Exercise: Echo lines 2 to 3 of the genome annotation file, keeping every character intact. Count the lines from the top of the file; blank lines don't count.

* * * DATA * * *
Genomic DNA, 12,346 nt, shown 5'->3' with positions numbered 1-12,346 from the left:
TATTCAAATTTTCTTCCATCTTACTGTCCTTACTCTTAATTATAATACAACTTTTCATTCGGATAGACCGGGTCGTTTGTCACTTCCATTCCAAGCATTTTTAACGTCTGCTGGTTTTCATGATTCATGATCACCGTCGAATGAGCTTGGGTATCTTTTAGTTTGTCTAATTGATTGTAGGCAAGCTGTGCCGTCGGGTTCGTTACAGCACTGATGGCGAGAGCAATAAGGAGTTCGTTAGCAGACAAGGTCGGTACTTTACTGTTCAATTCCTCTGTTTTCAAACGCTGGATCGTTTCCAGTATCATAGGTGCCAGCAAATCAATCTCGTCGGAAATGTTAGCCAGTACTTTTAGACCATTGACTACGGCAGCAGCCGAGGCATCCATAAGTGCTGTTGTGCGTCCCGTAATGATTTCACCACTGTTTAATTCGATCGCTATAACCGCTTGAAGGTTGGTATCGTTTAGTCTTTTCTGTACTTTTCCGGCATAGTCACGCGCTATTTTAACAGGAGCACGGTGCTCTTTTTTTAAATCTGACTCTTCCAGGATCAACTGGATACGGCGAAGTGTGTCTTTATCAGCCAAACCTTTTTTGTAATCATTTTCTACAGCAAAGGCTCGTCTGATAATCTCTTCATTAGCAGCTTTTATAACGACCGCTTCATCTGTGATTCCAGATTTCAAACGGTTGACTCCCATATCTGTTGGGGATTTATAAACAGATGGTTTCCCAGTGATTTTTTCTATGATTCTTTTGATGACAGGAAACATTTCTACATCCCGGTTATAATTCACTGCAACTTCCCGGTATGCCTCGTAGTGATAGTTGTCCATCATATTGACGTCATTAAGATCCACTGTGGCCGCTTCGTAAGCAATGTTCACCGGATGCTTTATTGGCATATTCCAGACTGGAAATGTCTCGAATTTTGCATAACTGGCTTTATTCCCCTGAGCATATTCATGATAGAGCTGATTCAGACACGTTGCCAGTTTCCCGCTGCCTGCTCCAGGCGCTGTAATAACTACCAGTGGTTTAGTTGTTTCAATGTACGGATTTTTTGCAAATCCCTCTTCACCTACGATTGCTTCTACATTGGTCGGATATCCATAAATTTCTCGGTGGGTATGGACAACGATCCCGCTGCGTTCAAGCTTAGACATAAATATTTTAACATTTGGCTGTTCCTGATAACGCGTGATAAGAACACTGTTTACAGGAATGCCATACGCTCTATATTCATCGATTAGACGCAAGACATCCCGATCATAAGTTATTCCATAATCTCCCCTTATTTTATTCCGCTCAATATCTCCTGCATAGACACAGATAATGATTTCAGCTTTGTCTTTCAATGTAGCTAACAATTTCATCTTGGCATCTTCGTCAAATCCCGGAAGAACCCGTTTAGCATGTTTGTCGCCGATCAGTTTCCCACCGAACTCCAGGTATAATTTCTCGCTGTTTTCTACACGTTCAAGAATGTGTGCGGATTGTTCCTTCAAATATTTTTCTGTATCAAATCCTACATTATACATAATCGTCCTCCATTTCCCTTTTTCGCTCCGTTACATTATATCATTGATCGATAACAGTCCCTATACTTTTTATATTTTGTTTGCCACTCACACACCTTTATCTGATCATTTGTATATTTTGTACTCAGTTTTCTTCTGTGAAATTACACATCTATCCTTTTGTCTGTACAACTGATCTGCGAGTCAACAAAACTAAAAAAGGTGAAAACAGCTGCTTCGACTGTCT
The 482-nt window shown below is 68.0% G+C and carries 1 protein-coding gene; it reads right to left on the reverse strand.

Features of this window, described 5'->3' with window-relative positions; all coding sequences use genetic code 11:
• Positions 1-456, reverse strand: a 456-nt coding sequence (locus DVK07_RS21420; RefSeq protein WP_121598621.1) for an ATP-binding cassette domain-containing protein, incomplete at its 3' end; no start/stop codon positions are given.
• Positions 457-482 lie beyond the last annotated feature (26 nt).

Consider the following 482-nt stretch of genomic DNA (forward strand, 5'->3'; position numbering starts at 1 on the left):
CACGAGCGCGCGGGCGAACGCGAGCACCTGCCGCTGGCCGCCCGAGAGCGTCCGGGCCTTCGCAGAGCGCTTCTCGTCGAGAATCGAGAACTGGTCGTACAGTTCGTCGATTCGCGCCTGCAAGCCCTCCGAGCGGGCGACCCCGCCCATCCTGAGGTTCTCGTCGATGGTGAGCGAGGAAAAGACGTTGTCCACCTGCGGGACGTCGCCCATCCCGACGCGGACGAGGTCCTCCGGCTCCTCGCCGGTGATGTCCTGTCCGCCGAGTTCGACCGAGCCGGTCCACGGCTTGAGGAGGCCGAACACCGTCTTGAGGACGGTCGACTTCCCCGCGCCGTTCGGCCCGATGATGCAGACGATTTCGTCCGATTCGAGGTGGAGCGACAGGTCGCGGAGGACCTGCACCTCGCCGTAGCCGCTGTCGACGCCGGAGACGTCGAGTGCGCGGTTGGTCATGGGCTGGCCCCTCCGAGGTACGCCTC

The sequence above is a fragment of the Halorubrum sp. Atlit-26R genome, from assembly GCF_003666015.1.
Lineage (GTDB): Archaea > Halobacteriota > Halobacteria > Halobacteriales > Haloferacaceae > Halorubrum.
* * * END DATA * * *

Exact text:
TATTCAAATTTTCTTCCATCTTACTGTCCTTACTCTTAATTATAATACAACTTTTCATTCGGATAGACCGGGTCGTTTGTCACTTCCATTCCAAGCATTTTTAACGTCTGCTGGTTTTCATGATTCATGATCACCGTCGAATGAGCTTGGGTATCTTTTAGTTTGTCTAATTGATTGTAGGCAAGCTGTGCCGTCGGGTTCGTTACAGCACTGATGGCGAGAGCAATAAGGAGTTCGTTAGCAGACAAGGTCGGTACTTTACTGTTCAATTCCTCTGTTTTCAAACGCTGGATCGTTTCCAGTATCATAGGTGCCAGCAAATCAATCTCGTCGGAAATGTTAGCCAGTACTTTTAGACCATTGACTACGGCAGCAGCCGAGGCATCCATAAGTGCTGTTGTGCGTCCCGTAATGATTTCACCACTGTTTAATTCGATCGCTATAACCGCTTGAAGGTTGGTATCGTTTAGTCTTTTCTGTACTTTTCCGGCATAGTCACGCGCTATTTTAACAGGAGCACGGTGCTCTTTTTTTAAATCTGACTCTTCCAGGATCAACTGGATACGGCGAAGTGTGTCTTTATCAGCCAAACCTTTTTTGTAATCATTTTCTACAGCAAAGGCTCGTCTGATAATCTCTTCATTAGCAGCTTTTATAACGACCGCTTCATCTGTGATTCCAGATTTCAAACGGTTGACTCCCATATCTGTTGGGGATTTATAAACAGATGGTTTCCCAGTGATTTTTTCTATGATTCTTTTGATGACAGGAAACATTTCTACATCCCGGTTATAATTCACTGCAACTTCCCGGTATGCCTCGTAGTGATAGTTGTCCATCATATTGACGTCATTAAGATCCACTGTGGCCGCTTCGTAAGCAATGTTCACCGGATGCTTTATTGGCATATTCCAGACTGGAAATGTCTCGAATTTTGCATAACTGGCTTTATTCCCCTGAGCATATTCATGATAGAGCTGATTCAGACACGTTGCCAGTTTCCCGCTGCCTGCTCCAGGCGCTGTAATAACTACCAGTGGTTTAGTTGTTTCAATGTACGGATTTTTTGCAAATCCCTCTTCACCTACGATTGCTTCTACATTGGTCGGATATCCATAAATTTCTCGGTGGGTATGGACAACGATCCCGCTGCGTTCAAGCTTAGACATAAATATTTTAACATTTGGCTGTTCCTGATAACGCGTGATAAGAACACTGTTTACAGGAATGCCATACGCTCTATATTCATCGATTAGACGCAAGACATCCCGATCATAAGTTATTCCATAATCTCCCCTTATTTTATTCCGCTCAATATCTCCTGCATAGACACAGATAATGATTTCAGCTTTGTCTTTCAATGTAGCTAACAATTTCATCTTGGCATCTTCGTCAAATCCCGGAAGAACCCGTTTAGCATGTTTGTCGCCGATCAGTTTCCCACCGAACTCCAGGTATAATTTCTCGCTGTTTTCTACACGTTCAAGAATGTGTGCGGATTGTTCCTTCAAATATTTTTCTGTATCAAATCCTACATTATACATAATCGTCCTCCATTTCCCTTTTTCGCTCCGTTACATTATATCATTGATCGATAACAGTCCCTATACTTTTTATATTTTGTTTGCCACTCACACACCTTTATCTGATCATTTGTATATTTTGTACTCAGTTTTCTTCTGTGAAATTACACATCTATCCTTTTGTCTGTACAACTGATCTGCGAGTCAACAAAACTAAAAAAGGTGAAAACAGCTGCTTCGACTGTCT
The 482-nt window shown below is 68.0% G+C and carries 1 protein-coding gene; it reads right to left on the reverse strand.